By Taylor Felming, Filter
COVID-19 has made a severe overdose crisis much worse. Border closures have caused major disruptions to drug supplies, increasing the need to “cut” the existing supply with substances such as fentanyl or benzodiazepines. Social distancing requirements have reduced the capacity and reach of lifesaving harm reduction programs. And more people are having to use their drugs alone, with no one to respond if they overdose.
In the United States, local and state-level estimates are suggesting fatal overdoses have increased dramatically over the course of the pandemic, in line with preliminary national data for early 2020. In Canada, provinces such as British Columbia and Alberta have seen record-breaking numbers of overdose deaths since March.
Calls for more access to treatment and supervised consumption services have been joined by growing support for drug decriminalization. In Canada, mayors of major cities, public health officials and the Canadian Association of Chiefs of Police all support it. In the US, Measure 110, moving to decriminalize personal-quantity possession of illicit drugs, is on Oregon’s November ballot.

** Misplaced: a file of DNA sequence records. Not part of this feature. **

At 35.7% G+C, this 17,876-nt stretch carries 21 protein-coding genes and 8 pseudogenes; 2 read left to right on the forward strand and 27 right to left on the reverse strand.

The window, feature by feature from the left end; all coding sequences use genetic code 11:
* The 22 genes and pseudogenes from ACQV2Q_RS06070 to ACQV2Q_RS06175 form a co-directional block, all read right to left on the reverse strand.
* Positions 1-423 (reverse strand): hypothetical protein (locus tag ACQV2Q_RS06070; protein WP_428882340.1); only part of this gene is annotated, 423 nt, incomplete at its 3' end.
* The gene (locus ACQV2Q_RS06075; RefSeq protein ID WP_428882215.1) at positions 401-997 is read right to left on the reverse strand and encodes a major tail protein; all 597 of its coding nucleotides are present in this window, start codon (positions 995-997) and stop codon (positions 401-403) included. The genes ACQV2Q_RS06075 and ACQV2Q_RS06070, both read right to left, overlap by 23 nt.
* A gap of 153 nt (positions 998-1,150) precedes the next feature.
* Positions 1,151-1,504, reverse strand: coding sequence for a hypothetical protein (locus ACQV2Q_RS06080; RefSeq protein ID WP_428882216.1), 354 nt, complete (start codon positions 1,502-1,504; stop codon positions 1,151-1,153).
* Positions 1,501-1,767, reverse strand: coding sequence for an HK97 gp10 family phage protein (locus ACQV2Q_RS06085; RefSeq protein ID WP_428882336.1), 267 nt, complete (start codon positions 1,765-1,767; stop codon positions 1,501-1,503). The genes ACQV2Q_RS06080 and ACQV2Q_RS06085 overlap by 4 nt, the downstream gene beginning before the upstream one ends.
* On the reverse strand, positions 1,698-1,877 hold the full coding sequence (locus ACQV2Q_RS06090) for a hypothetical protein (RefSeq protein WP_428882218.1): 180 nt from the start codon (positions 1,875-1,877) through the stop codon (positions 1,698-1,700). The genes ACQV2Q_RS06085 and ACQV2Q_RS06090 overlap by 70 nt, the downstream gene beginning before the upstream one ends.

While needed, none of these measures address the tainted drug supply that is directly behind the overdose surge.
Seeking to do so, British Columbia released “safe supply” guidelines in April—allowing people who use drugs and are at high risk from COVID-19 to access prescribed opioids, benzodiazepines and stimulants to avoid withdrawal and stay “comfortable.”
The inclusion of stimulants in BC’s safe supply program was significant. It signaled that health officials were finally acknowledging that overdose risk and a tainted drug supply extend beyond opioids.